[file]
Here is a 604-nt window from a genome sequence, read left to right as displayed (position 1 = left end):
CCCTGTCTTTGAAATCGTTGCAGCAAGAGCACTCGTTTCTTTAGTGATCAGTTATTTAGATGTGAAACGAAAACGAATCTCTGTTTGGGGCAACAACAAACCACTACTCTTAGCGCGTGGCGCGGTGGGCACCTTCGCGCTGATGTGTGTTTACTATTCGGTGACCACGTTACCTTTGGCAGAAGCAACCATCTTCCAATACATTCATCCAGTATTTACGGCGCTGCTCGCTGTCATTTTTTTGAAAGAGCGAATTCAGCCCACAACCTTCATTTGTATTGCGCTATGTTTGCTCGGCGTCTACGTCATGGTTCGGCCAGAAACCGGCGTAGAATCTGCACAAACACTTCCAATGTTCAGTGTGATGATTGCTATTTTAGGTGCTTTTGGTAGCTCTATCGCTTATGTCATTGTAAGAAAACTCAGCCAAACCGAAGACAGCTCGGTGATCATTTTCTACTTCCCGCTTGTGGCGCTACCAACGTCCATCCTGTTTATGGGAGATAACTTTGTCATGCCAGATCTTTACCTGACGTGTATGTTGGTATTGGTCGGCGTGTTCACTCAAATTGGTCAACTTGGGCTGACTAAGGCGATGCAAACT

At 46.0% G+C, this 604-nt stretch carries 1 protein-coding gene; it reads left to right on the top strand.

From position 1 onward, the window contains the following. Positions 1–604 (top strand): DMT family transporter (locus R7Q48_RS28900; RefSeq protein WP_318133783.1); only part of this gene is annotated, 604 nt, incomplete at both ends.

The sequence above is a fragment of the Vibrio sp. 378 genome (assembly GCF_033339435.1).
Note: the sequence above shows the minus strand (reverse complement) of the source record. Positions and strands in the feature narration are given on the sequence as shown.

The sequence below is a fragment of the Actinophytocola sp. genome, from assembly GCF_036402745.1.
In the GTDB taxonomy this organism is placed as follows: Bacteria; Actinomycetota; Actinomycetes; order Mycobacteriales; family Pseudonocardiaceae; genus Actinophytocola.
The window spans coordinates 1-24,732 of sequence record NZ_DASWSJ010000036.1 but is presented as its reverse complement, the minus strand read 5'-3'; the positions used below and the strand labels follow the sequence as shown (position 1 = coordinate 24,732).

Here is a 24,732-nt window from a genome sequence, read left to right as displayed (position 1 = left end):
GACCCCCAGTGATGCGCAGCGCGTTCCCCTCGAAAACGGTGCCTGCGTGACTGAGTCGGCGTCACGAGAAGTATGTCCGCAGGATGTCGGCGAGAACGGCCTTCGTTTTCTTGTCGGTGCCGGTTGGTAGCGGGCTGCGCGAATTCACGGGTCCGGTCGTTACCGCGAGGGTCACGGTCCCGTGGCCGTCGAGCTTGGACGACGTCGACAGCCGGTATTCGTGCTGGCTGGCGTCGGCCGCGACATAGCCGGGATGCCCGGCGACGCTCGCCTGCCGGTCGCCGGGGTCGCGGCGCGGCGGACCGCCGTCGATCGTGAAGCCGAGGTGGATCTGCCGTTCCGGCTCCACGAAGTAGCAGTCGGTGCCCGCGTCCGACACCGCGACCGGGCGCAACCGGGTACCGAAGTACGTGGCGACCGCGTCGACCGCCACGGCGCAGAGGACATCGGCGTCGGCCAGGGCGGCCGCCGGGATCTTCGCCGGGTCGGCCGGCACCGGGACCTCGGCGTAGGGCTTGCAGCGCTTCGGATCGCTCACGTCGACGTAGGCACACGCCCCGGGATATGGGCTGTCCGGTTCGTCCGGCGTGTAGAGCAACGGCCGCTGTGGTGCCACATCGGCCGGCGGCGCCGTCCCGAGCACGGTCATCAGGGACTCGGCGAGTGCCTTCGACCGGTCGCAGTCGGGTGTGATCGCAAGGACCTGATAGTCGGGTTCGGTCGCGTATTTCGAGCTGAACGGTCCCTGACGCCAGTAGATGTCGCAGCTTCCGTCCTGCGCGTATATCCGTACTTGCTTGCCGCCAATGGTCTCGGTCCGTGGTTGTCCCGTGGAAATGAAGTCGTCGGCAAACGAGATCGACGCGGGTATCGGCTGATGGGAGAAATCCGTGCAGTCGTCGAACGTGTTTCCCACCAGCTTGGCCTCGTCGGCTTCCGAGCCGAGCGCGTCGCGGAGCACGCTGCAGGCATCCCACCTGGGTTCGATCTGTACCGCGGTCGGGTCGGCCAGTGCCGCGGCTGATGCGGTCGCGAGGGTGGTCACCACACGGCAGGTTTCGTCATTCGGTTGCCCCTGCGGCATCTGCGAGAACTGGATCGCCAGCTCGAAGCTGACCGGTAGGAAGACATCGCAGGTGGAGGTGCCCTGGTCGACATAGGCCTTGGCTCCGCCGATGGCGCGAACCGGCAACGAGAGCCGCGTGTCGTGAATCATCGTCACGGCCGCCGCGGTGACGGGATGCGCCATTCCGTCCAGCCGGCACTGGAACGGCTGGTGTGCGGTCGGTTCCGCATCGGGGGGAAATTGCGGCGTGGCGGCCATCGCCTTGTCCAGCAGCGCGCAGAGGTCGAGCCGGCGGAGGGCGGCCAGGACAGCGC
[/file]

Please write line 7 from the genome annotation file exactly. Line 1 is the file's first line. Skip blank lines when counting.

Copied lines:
The sequence below is a fragment of the Actinophytocola sp. genome, from assembly GCF_036402745.1.